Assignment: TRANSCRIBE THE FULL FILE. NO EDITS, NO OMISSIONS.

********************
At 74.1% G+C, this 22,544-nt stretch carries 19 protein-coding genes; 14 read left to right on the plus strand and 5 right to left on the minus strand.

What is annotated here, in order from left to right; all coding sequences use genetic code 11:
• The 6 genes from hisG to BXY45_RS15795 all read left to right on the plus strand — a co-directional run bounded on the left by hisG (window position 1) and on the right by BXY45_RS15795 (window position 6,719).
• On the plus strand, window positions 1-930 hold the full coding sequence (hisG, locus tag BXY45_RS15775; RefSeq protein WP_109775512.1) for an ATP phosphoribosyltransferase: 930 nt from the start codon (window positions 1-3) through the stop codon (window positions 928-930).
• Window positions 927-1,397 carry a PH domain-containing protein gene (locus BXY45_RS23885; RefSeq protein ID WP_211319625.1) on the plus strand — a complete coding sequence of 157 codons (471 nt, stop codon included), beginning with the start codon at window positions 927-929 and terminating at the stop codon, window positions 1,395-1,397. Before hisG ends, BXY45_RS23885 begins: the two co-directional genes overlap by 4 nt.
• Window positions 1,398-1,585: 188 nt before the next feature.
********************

At 74.1% G+C, this 22,544-nt stretch carries 19 protein-coding genes; 14 read left to right on the plus strand and 5 right to left on the minus strand.

What is annotated here, in order from left to right; all coding sequences use genetic code 11:
• The 6 genes from hisG to BXY45_RS15795 all read left to right on the plus strand — a co-directional run bounded on the left by hisG (window position 1) and on the right by BXY45_RS15795 (window position 6,719).
• On the plus strand, window positions 1-930 hold the full coding sequence (hisG, locus tag BXY45_RS15775; RefSeq protein WP_109775512.1) for an ATP phosphoribosyltransferase: 930 nt from the start codon (window positions 1-3) through the stop codon (window positions 928-930).
• Window positions 927-1,397 carry a PH domain-containing protein gene (locus BXY45_RS23885; RefSeq protein ID WP_211319625.1) on the plus strand — a complete coding sequence of 157 codons (471 nt, stop codon included), beginning with the start codon at window positions 927-929 and terminating at the stop codon, window positions 1,395-1,397. Before hisG ends, BXY45_RS23885 begins: the two co-directional genes overlap by 4 nt.
• Window positions 1,398-1,585: 188 nt before the next feature.